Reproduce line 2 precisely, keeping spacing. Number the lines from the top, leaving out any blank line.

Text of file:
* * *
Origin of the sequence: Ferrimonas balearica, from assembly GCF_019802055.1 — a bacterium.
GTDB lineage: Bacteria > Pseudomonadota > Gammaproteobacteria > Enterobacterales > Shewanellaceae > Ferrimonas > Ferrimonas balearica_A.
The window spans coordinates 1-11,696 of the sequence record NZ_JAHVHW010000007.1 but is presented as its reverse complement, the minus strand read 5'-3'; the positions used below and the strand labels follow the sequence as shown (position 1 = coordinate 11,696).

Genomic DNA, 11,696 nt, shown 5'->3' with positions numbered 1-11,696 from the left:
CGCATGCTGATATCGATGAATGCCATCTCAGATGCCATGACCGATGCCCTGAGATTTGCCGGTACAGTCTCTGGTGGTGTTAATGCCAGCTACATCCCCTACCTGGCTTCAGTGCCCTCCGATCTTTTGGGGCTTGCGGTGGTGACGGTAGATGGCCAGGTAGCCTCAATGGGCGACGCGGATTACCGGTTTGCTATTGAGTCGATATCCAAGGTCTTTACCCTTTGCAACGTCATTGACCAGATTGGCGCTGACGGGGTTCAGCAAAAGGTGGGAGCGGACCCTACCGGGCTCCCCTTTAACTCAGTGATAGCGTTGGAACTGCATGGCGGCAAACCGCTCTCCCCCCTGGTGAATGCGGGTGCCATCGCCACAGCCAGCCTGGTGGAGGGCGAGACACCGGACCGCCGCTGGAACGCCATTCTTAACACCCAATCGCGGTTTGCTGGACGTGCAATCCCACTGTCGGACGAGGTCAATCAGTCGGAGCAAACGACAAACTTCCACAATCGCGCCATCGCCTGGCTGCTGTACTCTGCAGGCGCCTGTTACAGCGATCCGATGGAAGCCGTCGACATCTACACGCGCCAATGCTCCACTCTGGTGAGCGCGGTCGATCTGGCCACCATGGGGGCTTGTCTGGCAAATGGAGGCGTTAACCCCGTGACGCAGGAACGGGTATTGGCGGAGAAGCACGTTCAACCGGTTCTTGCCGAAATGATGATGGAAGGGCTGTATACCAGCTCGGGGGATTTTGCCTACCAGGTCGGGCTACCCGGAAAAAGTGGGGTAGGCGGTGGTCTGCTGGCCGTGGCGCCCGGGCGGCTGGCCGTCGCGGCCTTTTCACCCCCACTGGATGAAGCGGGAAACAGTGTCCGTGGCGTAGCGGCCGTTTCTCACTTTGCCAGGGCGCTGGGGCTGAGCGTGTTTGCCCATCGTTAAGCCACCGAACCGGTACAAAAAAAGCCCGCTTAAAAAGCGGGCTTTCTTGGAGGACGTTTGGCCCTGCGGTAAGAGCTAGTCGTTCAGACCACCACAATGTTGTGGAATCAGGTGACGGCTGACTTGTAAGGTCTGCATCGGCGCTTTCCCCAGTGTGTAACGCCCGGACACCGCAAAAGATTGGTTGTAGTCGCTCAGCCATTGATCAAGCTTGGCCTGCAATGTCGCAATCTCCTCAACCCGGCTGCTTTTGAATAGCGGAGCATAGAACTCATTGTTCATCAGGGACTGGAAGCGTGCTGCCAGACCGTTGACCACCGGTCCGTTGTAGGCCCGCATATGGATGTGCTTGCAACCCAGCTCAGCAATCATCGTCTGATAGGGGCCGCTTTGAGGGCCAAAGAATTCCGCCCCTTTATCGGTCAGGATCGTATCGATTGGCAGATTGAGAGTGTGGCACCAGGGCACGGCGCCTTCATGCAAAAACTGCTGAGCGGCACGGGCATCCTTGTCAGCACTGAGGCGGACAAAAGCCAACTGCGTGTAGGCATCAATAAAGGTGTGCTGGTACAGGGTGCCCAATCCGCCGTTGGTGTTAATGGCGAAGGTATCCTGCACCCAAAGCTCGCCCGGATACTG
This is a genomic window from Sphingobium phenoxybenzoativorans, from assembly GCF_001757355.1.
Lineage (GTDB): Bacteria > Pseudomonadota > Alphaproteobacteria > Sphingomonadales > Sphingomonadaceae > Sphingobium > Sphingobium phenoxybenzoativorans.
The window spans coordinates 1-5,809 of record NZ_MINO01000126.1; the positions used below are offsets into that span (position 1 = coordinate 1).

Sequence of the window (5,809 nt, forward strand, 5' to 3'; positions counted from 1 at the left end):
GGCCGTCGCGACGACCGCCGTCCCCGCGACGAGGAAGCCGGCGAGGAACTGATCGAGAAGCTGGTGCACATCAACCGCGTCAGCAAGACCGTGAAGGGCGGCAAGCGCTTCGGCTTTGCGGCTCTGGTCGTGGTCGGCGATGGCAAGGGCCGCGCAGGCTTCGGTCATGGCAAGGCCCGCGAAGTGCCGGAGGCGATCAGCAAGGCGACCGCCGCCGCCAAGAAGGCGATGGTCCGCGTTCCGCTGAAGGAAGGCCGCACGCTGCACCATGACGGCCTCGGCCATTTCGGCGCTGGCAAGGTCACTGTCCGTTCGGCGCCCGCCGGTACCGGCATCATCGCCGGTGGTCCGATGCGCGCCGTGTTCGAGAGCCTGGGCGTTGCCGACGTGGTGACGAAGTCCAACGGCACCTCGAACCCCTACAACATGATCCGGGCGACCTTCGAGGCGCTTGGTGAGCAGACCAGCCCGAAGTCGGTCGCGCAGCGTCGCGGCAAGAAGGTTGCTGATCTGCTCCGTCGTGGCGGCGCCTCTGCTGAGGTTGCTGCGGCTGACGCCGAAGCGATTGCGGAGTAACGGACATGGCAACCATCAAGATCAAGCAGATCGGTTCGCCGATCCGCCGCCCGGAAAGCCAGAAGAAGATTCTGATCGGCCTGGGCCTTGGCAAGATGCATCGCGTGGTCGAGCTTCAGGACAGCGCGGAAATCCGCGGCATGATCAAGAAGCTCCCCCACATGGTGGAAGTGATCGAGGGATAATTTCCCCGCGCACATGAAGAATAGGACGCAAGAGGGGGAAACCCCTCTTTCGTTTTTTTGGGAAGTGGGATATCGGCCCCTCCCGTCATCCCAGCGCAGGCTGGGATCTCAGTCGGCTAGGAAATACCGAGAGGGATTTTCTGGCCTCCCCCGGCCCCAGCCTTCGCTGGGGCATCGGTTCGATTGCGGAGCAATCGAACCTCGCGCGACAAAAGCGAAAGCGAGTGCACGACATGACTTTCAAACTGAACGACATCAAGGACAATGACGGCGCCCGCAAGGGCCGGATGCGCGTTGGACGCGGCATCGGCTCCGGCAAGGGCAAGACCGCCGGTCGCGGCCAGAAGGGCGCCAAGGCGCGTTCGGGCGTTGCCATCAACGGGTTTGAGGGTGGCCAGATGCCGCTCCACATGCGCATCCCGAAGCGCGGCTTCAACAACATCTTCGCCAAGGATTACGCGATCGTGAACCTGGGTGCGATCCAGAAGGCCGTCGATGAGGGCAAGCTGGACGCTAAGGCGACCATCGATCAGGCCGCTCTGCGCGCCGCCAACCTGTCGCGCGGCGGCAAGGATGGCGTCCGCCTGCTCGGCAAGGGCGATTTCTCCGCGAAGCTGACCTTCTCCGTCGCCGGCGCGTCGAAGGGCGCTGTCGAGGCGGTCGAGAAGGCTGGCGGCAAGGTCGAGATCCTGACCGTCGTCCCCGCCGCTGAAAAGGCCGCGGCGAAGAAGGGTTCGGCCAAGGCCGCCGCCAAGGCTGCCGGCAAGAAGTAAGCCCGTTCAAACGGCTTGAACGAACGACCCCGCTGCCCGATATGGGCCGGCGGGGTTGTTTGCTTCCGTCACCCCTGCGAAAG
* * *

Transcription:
GTDB lineage: Bacteria > Pseudomonadota > Gammaproteobacteria > Enterobacterales > Shewanellaceae > Ferrimonas > Ferrimonas balearica_A.